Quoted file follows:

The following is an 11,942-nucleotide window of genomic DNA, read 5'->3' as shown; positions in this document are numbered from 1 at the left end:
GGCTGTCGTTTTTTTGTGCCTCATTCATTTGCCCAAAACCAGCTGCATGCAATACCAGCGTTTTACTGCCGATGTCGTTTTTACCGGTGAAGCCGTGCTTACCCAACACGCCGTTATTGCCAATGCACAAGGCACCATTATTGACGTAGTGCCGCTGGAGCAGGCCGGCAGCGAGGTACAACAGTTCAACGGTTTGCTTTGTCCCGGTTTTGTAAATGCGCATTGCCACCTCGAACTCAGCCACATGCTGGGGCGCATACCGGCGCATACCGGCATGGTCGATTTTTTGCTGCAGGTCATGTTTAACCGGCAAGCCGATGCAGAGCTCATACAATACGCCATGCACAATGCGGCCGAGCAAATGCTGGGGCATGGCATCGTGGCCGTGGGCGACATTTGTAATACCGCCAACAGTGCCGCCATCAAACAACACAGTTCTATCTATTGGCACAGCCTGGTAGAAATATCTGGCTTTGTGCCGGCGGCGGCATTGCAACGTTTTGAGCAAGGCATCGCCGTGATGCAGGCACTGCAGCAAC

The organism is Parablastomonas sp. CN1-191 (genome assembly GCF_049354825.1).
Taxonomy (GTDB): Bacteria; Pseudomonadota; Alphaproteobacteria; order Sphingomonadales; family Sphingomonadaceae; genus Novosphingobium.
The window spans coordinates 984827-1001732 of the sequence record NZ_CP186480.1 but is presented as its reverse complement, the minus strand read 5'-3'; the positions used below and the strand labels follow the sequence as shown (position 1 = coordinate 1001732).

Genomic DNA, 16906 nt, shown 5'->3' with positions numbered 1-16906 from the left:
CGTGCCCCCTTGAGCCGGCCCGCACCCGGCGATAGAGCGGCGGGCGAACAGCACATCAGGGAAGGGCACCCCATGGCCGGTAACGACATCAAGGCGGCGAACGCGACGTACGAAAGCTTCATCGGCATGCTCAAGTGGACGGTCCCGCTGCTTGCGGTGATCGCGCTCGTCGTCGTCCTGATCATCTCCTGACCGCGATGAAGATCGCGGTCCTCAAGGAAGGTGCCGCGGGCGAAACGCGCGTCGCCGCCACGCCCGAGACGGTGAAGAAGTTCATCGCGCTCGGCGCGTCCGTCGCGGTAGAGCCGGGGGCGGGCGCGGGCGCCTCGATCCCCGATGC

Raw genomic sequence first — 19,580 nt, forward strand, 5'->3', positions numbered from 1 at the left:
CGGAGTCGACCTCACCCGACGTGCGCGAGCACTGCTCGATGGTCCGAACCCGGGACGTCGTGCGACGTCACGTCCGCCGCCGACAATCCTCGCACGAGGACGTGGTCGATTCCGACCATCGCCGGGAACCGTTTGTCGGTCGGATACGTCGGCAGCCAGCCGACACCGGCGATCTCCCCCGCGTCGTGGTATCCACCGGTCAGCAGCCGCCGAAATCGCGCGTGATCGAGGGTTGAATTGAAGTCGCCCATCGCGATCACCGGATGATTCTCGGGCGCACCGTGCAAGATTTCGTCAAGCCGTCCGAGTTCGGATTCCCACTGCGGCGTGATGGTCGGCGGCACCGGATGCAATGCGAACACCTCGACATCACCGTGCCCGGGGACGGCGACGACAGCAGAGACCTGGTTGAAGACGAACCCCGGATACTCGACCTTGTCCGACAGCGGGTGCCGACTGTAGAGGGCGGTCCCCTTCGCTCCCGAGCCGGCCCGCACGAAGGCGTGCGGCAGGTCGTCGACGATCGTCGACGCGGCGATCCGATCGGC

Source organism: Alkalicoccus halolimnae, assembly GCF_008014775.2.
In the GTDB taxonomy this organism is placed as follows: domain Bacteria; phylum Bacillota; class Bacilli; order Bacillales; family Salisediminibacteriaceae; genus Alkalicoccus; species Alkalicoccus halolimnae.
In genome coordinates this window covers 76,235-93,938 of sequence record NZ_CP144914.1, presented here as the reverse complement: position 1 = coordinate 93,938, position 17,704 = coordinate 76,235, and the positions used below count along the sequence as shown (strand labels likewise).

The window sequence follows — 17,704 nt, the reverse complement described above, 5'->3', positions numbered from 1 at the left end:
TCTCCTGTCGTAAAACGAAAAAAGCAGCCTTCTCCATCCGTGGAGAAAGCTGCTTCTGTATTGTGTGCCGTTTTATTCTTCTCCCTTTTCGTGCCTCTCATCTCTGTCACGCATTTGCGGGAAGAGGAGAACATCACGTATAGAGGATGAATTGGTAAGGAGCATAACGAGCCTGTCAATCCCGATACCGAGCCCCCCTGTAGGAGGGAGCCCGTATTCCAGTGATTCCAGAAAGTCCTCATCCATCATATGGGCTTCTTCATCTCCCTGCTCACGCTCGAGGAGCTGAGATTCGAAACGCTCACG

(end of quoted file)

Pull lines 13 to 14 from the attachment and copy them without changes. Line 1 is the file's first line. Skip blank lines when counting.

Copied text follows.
The window sequence follows — 17,704 nt, the reverse complement described above, 5'->3', positions numbered from 1 at the left end:
TCTCCTGTCGTAAAACGAAAAAAGCAGCCTTCTCCATCCGTGGAGAAAGCTGCTTCTGTATTGTGTGCCGTTTTATTCTTCTCCCTTTTCGTGCCTCTCATCTCTGTCACGCATTTGCGGGAAGAGGAGAACATCACGTATAGAGGATGAATTGGTAAGGAGCATAACGAGCCTGTCAATCCCGATACCGAGCCCCCCTGTAGGAGGGAGCCCGTATTCCAGTGATTCCAGAAAGTCCTCATCCATCATATGGGCTTCTTCATCTCCCTGCTCACGCTCGAGGAGCTGAGATTCGAAACGCTCACG